We get hands-on with new smartphones that beautify your selfies, from Chinese firm Gionee
With their large pixel counts and flashes for both cameras, plus sensors and algorithms that allow you to modify your selfies and portraits before you take them, the A1 and A1 Plus are aiming for the snap-happy
Love them or hate them, selfies have taken over the world. A recent report by Google stated that 24 billion selfies were uploaded to its Google Photos servers in 2016 … a scary number considering that Google can’t even run legally in the world’s most populous country.
It makes sense then, that mobile handset makers are paying more attention to the front-facing camera, especially lesser known brands that need something to appeal to consumers in a market dominated by Apple and Samsung.
Dongguan-based Gionee, China’s sixth largest phone company by market share, is doing just that with its latest phones, the A1 and A1 Plus.
Unveiled on Monday at the Mobile World Congress in Barcelona, Gionee’s new line boasts a whopping 20-megapixel selfie lens for the premium A1 Plus model and a 13-megapixel one for the standard version. Both phones come with front-facing flash for selfies in low light situations.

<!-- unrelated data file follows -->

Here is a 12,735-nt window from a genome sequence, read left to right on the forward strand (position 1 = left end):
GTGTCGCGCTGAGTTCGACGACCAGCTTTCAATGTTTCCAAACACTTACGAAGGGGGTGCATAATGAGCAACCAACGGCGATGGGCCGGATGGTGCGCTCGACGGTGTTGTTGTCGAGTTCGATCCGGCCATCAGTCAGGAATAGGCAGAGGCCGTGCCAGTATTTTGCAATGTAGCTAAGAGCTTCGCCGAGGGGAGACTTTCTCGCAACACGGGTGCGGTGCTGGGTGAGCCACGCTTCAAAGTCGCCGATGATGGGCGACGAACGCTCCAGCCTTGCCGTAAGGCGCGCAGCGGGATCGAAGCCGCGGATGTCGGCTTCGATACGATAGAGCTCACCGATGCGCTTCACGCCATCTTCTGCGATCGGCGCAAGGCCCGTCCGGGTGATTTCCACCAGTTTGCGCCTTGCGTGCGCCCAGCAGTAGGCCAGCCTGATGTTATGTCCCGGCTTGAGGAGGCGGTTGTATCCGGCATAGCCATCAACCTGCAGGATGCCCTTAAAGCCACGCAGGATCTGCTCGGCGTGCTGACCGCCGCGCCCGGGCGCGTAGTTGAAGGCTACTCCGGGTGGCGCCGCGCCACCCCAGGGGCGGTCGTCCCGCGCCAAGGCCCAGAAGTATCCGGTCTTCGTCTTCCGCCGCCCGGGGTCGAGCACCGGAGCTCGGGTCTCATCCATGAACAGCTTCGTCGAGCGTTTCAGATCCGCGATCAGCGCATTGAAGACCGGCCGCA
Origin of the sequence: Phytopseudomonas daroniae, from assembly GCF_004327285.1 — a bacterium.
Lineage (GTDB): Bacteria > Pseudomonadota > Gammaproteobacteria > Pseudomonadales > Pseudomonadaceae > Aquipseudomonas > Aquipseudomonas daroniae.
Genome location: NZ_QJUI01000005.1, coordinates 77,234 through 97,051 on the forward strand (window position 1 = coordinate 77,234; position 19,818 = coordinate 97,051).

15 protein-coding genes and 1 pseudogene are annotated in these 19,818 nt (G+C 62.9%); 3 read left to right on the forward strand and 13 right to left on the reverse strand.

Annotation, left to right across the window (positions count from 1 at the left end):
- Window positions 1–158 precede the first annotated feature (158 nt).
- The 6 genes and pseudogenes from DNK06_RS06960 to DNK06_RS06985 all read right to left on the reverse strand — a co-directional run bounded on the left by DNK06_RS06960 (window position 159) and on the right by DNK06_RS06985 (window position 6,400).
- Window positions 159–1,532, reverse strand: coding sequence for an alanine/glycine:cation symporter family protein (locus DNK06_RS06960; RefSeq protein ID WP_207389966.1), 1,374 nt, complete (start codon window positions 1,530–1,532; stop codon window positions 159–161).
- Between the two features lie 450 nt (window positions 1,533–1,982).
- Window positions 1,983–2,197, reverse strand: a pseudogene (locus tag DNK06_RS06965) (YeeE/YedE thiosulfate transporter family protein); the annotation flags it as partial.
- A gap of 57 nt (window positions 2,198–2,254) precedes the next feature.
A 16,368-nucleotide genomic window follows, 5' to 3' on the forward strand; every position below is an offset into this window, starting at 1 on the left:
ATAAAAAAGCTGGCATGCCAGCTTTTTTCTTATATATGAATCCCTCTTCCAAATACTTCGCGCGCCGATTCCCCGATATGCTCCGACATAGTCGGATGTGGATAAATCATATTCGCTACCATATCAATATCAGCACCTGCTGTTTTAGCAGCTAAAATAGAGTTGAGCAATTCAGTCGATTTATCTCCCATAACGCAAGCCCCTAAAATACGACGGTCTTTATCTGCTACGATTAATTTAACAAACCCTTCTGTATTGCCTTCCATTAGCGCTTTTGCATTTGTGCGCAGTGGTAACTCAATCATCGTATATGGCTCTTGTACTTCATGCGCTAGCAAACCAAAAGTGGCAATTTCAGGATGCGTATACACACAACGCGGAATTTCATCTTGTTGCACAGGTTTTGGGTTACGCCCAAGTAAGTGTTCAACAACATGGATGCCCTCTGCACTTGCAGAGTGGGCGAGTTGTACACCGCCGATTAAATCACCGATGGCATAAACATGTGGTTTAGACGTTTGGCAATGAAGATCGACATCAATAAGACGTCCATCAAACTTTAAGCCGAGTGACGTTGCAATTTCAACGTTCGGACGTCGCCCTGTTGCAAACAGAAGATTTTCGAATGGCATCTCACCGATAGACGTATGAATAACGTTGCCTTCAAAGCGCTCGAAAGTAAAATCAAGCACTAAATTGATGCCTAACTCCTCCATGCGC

But what if you’re not photogenic? Gionee has that covered too. “Everyone likes to take selfies, but not everyone looks perfect,” said Gionee president William Lu at the launch event, before transitioning to the phones’ other big selling point: its beautifying software.
Using a combination of hardware sensors and software algorithms, both cameras on the A1/A1 Plus can “beautify” a subject by slimming their face, whitening their skin and enlarging the eyes, among other slightly creepy face modifications. This feature isn’t exclusive to Gionee phones (both Samsung and LG phones offer something similar, and, of course, there is the T8 from beautifying app Meitu), but Gionee’s is the most comprehensive.
Other than the selfie camera and the large battery that’s a staple of Gionee phones (4,010mAh and 4,550 respectively for the A1 and A1 Plus), the two new phones are mostly standard (some might say boring) offerings.
It’s got the same iPhone-lookalike metal build with a serviceable processor (Mediatek Helio P25 on the A1 Plus and P10 on the A1) that we’ve grown accustomed to from Chinese brands not named Huawei or Xiaomi.
The 5.5-inch and 6-inch 1080p display panels here have good colour accuracy and viewing angles, but are not going to turn heads like a curved AMOLED panel from the likes of Vivo or Samsung. The phones run Android 7.0 on Gionee’s heavy skin, dubbed AmigoOS.
Lu said the A1/A1 Plus will be on sale worldwide (at US$349 and US$499), but it’s hard to see the devices gaining much traction in more sophisticated markets like North America or Chinese product-averse Hong Kong.
However, Gionee phones have fans in China and developing markets like India and Vietnam, so this new line should keep the company’s momentum going there.